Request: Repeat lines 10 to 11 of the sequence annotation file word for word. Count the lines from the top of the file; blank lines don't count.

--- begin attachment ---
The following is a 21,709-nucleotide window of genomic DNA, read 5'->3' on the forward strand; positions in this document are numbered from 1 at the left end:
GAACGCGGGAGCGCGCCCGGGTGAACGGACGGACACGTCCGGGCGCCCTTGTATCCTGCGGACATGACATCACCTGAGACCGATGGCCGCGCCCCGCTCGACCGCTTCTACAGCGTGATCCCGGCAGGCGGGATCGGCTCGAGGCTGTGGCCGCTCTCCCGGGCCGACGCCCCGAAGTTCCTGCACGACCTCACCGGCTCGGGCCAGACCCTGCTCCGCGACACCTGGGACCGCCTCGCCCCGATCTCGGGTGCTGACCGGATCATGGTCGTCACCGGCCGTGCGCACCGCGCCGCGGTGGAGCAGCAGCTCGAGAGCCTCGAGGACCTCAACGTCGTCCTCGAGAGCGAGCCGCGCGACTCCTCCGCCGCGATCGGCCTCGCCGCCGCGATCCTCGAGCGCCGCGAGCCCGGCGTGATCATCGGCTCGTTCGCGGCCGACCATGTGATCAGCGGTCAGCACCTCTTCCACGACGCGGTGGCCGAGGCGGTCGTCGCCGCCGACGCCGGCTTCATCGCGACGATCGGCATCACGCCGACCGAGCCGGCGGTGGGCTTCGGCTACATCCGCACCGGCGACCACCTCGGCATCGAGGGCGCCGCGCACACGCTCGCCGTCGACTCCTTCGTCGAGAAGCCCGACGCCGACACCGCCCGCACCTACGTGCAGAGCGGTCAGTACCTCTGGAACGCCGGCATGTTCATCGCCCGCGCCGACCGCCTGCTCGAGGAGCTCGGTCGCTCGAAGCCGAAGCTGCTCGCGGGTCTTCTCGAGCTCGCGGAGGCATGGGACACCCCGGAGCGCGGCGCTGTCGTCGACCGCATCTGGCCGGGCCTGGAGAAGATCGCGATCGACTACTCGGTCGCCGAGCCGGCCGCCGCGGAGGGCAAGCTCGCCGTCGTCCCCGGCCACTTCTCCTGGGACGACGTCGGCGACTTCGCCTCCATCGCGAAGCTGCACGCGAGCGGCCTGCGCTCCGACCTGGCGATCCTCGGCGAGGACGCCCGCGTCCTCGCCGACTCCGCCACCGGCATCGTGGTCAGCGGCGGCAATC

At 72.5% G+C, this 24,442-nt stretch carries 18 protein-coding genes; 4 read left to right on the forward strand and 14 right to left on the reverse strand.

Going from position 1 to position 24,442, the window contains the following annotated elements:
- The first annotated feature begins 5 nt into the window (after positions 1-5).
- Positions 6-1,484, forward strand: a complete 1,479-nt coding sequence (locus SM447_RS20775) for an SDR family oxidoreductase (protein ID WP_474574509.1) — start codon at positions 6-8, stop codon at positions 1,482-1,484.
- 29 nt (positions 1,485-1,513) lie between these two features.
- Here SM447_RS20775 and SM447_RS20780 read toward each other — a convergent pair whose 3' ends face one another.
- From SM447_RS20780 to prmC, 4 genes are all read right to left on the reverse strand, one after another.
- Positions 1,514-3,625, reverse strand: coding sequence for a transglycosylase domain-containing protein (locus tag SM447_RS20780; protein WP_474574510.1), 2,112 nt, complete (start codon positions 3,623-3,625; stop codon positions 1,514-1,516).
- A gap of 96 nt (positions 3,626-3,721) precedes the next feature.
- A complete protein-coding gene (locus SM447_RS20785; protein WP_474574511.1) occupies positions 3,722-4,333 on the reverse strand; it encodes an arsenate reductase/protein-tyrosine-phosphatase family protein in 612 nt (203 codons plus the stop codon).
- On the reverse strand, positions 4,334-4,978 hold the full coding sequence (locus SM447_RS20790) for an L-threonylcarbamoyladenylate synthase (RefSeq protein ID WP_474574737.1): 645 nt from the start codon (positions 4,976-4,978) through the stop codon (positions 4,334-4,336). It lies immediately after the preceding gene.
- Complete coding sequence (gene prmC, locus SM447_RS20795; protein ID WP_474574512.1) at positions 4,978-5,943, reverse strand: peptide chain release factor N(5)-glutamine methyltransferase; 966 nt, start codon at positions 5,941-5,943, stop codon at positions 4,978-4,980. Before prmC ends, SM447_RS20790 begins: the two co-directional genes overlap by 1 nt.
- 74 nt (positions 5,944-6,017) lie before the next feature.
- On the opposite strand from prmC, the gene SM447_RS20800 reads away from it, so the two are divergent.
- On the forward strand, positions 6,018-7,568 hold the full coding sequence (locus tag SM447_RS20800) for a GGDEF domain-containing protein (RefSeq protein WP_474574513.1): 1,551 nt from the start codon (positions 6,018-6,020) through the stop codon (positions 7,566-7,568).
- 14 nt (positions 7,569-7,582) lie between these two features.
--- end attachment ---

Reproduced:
- Positions 1,514-3,625, reverse strand: coding sequence for a transglycosylase domain-containing protein (locus tag SM447_RS20780; protein WP_474574510.1), 2,112 nt, complete (start codon positions 3,623-3,625; stop codon positions 1,514-1,516).
- A gap of 96 nt (positions 3,626-3,721) precedes the next feature.